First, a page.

Muslim activists from across Europe have met in London to defend the right of women to cover their heads.
Activists say the hijab expresses freedom, not oppression
Delegates from 14 countries have launched a campaign that will include lobbying the European Parliament.
The issue of wearing the hijab - as the traditional headscarf is called by Muslims - has sparked controversy across the continent.
Hijab bans have been imposed in France and Germany, and other countries are considering similar moves.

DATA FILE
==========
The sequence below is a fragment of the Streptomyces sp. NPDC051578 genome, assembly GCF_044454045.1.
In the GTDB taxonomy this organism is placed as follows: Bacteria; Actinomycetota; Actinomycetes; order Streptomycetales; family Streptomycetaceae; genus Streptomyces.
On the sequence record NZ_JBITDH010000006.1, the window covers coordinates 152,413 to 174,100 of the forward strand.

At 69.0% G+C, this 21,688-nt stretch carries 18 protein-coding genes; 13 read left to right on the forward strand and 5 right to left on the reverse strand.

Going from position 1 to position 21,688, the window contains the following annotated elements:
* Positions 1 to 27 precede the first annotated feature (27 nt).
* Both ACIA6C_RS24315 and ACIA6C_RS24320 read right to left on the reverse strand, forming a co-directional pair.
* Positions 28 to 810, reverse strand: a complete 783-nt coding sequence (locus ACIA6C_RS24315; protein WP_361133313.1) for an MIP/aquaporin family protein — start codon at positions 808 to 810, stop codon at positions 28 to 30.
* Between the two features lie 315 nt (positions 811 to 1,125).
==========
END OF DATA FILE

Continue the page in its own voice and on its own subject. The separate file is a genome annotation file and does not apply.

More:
Conference organisers told the BBC that the headscarf was not a symbol of subjugation for Muslim women, but an expression of freedom and self-respect.
Addressing the conference, Islamic cleric Yusuf al-Qaradawi urged the French government to reverse a ban on hijabs in state schools saying it evoked "a ghetto mentality".
Similar messages of protest were made against bans in several German states and in Belgium.
Anti-discrimination laws in Britain ensure the right of Muslim students to wear the headscarf.
But the BBC's Arian Koci says the issue continues to be controversial even in the UK, and ultimately the issue is about the integration of Muslims into Western societies.